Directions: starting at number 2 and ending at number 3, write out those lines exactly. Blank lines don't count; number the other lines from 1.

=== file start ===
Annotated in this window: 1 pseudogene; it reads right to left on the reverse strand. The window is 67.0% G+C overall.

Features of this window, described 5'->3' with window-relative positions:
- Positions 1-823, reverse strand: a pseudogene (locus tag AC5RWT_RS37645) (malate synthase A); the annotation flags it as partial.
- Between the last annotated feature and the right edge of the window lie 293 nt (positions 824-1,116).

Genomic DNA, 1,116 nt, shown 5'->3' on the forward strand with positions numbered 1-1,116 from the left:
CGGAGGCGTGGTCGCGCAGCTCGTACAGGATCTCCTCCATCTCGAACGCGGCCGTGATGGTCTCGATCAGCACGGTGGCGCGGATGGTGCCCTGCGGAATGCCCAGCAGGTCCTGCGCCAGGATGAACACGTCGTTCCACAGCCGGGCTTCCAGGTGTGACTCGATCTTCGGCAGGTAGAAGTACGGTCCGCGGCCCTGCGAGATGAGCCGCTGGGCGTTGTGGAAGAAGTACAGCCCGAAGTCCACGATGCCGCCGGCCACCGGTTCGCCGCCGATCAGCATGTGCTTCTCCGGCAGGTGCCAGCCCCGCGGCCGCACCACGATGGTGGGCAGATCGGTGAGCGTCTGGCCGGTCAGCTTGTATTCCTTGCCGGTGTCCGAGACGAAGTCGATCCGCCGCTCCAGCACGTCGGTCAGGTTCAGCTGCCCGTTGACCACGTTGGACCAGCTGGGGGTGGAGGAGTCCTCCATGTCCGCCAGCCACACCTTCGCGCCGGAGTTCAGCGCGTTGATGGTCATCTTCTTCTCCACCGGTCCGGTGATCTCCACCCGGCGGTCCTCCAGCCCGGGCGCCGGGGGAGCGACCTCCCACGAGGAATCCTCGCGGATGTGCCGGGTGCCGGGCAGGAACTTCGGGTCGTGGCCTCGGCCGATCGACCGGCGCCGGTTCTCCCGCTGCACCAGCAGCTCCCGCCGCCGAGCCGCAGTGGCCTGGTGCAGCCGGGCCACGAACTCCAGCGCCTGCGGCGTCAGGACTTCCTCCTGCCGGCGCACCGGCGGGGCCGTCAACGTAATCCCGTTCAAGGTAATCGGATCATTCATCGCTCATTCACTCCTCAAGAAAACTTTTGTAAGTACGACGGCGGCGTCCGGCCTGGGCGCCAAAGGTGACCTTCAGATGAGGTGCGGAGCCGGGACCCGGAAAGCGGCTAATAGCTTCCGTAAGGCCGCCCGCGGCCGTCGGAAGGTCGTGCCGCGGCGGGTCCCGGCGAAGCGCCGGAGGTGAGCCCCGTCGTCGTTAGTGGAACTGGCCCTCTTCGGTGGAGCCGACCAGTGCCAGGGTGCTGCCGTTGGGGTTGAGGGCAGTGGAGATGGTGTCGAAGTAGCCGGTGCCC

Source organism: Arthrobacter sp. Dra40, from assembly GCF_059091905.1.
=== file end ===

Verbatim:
Features of this window, described 5'->3' with window-relative positions:
- Positions 1-823, reverse strand: a pseudogene (locus tag AC5RWT_RS37645) (malate synthase A); the annotation flags it as partial.